An inspection of a U.S. Postal Service facility at DFW Airport in November found almost 3,000 pieces of undelivered mail including “personal greeting cards, a passport and loose prescription medication” in containers that were supposed to be empty.
The mail was discovered in sacks, pouches and pallets at the Dallas Mail Transport Equipment Service Center, which shuffles the containers among 27 processing facilities in other cities.
The U.S. Postal Service’s Office of Inspector General issued a report titled “Management Alert – Mail Left in Mail Transport Equipment” last month.
It was obtained by the NBC 5 I-team on Monday.
Most of the mail was more than one week old and some was much older, the investigation found.
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One international package had a postmark of February 2014 – about nine months before it was discovered.
The undelivered mail “reflects poorly on the postal service’s brand and public image and leaves the agency open to customer complaints,” the report concluded.
“In addition, poor service and mail declines can also lead to future revenue declines, as mailers or recipients seek or demand alternative delivery services.”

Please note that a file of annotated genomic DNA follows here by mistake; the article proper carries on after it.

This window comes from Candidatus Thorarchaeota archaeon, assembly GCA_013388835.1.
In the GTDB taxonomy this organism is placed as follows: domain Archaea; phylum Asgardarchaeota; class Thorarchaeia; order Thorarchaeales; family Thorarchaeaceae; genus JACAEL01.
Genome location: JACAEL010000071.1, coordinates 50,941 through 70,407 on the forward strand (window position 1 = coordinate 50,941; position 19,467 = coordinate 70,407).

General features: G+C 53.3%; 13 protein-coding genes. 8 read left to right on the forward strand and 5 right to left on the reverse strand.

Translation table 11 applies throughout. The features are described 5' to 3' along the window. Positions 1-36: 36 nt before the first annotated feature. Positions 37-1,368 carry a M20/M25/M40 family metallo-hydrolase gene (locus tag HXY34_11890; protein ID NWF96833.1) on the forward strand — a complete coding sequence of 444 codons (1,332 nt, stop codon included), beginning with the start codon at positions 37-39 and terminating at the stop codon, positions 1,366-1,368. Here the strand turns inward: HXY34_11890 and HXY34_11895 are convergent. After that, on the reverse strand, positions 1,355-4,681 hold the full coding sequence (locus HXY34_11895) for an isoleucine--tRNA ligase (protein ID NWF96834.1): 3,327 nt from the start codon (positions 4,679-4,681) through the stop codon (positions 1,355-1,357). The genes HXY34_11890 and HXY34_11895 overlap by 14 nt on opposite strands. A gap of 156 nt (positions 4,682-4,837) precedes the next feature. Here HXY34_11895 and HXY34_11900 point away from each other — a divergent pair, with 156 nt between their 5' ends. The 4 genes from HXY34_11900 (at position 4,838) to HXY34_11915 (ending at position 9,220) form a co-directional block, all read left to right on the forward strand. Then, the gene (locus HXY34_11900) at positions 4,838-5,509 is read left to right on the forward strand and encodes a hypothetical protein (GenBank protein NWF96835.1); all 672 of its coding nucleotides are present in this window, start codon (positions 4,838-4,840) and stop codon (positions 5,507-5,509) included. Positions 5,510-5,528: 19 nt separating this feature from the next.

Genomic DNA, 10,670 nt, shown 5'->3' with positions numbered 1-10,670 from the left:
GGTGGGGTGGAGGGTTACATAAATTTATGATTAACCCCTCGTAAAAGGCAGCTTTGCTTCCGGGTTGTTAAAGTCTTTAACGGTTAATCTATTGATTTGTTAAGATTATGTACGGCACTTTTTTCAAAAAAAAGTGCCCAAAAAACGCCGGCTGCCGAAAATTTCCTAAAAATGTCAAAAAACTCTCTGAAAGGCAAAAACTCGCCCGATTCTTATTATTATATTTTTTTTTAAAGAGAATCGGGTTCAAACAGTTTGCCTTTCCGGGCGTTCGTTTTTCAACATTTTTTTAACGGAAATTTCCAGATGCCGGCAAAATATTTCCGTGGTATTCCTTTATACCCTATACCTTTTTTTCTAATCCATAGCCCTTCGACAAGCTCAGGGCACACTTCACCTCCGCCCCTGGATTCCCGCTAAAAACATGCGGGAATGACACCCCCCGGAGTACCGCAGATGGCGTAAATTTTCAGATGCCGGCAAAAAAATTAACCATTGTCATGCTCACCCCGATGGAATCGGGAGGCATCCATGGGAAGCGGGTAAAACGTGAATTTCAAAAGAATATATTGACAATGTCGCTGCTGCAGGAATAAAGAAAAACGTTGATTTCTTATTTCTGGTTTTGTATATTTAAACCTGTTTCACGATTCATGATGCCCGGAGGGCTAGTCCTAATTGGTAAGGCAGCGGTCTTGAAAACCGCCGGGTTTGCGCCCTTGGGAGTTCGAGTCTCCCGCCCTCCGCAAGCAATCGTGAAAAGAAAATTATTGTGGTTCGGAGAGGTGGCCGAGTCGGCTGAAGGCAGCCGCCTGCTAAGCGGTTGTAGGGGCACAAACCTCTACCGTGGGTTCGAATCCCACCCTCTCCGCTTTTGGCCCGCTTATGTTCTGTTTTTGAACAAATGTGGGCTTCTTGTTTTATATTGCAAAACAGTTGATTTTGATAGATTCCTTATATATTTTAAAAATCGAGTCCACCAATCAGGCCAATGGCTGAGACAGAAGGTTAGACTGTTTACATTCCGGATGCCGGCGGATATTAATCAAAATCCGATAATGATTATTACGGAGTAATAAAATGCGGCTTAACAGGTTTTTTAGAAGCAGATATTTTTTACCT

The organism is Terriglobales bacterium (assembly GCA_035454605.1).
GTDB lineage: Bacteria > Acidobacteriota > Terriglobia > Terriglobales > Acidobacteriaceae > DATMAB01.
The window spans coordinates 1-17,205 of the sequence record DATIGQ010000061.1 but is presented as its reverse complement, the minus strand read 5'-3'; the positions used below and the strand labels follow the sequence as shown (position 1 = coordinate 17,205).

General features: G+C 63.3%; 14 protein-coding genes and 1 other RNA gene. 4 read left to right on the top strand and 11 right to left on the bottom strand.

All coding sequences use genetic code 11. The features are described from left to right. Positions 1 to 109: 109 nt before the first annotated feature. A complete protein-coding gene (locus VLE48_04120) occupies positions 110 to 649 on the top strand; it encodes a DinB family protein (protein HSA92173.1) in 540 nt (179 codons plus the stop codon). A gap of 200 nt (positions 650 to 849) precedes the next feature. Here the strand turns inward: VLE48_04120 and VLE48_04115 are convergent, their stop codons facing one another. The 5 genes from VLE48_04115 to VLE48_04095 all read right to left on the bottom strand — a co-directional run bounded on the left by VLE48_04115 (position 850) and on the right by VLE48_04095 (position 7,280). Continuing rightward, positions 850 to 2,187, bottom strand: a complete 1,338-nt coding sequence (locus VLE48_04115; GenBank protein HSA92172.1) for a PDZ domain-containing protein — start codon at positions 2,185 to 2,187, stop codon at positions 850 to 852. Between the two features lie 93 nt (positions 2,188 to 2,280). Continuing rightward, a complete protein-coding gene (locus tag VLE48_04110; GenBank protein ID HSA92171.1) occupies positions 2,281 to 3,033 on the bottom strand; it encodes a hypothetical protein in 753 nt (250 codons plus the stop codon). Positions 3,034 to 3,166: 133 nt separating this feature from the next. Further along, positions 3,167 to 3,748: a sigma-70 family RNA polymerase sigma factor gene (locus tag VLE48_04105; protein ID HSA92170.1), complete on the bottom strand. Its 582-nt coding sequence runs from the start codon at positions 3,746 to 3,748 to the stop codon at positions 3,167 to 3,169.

Once the unprocessed mail was found, workers at the Dallas facility properly put it back into the system to be delivered, the report said.
Postal service investigators said in their five-day visit in November they also found first-class mail that was not cancelled and internal postal documents, which contained employees’ payroll reports and other personal information.
Managers said they were setting up procedures to correct the problems.
“We are in agreement with the findings,” Dallas manager Eric Chavez wrote to auditors. “Our communications with our employees emphasizes the need to ensure no live mail is in the containers.”
Any reports containing employees’ personal information will be secured “to avoid compromise or misuse of this information,” he added.
USPS Mail Transport (Text)
In a written statement, postal service spokesman McKinney Boyd said immediate steps were taken to correct the mistakes.
"We apologize to any customers who may have been inconvenienced," he said. "This incident does not reflect the level of service we strive to provide."
NBC's Scott MacFarlane in Washington, D.C. contributed to this report.